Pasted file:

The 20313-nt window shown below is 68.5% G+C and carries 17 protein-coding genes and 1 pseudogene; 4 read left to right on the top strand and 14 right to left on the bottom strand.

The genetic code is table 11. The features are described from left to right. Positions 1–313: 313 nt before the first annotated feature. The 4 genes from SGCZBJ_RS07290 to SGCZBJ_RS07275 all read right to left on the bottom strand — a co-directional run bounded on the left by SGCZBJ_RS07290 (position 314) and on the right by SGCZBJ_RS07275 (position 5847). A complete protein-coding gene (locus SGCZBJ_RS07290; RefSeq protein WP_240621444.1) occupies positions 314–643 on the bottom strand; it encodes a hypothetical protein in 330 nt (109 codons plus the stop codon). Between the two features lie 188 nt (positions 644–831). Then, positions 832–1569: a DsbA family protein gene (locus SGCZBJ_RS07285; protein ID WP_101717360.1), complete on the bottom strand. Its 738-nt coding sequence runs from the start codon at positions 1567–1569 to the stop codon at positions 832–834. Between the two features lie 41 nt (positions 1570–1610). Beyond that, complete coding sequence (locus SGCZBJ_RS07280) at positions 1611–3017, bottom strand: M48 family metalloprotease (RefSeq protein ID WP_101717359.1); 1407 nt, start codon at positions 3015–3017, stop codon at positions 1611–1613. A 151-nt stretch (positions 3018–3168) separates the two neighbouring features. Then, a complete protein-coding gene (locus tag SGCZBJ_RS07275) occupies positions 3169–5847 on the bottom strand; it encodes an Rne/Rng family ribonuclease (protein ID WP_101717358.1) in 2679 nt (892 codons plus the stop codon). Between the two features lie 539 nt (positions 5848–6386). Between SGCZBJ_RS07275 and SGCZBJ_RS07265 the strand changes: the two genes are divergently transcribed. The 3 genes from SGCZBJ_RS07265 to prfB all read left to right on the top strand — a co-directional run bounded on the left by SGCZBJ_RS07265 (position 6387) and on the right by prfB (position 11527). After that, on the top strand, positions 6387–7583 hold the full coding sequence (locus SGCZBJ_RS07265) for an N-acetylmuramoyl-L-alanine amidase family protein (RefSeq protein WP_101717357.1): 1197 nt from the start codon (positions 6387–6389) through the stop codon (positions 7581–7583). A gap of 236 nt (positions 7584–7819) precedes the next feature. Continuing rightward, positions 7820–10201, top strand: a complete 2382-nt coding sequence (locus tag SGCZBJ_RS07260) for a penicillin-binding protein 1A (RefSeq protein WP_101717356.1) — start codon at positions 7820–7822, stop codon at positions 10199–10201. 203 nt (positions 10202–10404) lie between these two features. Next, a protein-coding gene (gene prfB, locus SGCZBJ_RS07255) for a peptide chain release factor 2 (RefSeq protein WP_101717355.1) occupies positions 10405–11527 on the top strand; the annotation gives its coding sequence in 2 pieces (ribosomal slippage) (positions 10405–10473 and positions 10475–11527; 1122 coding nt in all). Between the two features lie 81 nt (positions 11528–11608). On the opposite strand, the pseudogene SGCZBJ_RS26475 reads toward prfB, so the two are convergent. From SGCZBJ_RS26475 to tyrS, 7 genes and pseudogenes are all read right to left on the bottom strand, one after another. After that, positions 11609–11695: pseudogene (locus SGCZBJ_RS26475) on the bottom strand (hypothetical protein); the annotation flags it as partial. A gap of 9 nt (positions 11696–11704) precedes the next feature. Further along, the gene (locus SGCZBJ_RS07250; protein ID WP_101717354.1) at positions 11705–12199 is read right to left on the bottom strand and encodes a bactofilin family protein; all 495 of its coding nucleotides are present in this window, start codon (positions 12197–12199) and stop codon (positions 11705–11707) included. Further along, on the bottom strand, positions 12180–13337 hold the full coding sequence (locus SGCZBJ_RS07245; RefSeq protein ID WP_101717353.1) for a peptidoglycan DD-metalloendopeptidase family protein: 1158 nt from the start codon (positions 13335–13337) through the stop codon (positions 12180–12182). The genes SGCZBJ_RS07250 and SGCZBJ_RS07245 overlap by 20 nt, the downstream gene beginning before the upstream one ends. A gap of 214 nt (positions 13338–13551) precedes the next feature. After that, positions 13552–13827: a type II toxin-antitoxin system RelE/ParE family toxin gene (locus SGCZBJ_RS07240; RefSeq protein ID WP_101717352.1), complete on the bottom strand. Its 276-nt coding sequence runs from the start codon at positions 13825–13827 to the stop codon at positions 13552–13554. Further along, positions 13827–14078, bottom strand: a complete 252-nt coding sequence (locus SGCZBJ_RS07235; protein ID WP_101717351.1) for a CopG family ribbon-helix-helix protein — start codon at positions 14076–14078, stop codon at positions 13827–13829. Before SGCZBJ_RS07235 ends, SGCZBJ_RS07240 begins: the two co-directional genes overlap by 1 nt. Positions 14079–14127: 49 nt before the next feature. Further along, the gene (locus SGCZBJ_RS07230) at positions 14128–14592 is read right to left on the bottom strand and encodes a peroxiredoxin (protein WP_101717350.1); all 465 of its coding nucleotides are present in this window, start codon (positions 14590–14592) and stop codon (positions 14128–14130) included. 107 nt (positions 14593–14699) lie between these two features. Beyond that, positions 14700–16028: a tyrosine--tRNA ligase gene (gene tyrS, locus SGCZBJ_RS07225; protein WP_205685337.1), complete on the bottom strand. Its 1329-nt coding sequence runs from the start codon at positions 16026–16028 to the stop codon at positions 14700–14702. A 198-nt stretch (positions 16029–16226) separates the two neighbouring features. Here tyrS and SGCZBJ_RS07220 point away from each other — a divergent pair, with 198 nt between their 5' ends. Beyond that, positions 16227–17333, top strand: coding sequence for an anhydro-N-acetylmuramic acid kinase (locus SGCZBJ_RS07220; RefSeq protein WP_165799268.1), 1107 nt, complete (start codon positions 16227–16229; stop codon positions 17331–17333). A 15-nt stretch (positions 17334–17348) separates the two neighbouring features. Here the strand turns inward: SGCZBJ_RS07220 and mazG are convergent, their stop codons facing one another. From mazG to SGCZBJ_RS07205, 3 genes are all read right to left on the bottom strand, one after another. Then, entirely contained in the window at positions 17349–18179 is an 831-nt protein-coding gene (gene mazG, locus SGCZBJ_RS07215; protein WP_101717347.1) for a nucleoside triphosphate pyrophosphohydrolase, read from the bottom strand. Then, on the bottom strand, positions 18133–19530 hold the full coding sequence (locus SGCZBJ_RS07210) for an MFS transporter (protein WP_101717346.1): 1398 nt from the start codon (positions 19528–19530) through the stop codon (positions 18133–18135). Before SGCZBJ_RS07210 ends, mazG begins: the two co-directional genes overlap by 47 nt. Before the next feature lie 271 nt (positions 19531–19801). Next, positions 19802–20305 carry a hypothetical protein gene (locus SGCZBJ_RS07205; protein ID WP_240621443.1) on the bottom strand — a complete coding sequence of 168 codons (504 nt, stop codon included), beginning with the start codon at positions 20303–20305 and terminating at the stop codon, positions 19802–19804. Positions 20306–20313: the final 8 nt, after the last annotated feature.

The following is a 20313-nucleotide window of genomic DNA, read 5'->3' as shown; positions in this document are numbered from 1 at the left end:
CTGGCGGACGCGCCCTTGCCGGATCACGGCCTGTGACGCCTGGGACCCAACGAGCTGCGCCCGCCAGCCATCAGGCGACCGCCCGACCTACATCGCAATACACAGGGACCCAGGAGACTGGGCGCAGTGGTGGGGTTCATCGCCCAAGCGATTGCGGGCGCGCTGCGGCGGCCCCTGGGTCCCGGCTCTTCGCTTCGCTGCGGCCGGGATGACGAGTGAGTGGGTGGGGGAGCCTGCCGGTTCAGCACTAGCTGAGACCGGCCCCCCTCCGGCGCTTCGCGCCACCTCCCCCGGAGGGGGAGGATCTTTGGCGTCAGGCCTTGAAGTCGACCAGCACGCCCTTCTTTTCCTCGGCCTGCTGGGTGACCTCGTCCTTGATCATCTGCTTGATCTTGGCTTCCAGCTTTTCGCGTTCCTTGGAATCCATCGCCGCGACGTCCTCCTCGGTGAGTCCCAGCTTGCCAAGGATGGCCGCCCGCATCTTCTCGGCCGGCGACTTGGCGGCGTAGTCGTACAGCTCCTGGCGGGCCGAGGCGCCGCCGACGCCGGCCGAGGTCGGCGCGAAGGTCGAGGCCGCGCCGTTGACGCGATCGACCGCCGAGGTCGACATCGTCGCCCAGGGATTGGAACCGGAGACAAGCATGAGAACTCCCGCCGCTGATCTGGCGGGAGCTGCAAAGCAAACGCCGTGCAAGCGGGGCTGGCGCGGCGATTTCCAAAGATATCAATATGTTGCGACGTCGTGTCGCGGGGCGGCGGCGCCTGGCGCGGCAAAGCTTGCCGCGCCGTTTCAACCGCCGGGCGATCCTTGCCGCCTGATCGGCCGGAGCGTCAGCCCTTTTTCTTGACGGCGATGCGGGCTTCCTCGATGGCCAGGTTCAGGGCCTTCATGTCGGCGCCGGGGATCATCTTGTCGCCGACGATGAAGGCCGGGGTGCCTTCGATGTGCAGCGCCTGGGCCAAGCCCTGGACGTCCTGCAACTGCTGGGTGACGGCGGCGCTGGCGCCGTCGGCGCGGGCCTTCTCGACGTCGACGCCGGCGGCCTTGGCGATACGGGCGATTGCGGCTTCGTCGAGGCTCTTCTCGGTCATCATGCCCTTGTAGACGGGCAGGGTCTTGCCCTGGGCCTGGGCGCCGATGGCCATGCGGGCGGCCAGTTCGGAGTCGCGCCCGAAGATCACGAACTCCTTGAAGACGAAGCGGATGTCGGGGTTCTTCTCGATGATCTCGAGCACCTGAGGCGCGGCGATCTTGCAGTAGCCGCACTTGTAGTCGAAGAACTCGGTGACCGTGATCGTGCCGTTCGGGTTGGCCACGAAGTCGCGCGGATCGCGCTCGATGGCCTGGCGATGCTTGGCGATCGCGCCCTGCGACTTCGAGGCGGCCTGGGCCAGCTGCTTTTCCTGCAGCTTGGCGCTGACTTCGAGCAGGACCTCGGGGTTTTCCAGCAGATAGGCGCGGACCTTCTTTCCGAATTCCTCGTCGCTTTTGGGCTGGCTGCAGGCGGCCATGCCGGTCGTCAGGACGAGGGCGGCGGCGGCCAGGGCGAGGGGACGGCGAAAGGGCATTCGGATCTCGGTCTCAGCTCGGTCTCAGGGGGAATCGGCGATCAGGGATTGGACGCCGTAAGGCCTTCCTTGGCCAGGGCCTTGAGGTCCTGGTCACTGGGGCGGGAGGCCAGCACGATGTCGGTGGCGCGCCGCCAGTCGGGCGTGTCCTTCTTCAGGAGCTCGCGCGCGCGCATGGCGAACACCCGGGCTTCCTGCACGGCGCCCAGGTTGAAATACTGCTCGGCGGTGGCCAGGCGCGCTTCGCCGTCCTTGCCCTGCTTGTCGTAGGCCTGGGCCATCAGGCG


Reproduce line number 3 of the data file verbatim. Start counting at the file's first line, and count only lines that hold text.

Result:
The following is a 20313-nucleotide window of genomic DNA, read 5'->3' as shown; positions in this document are numbered from 1 at the left end: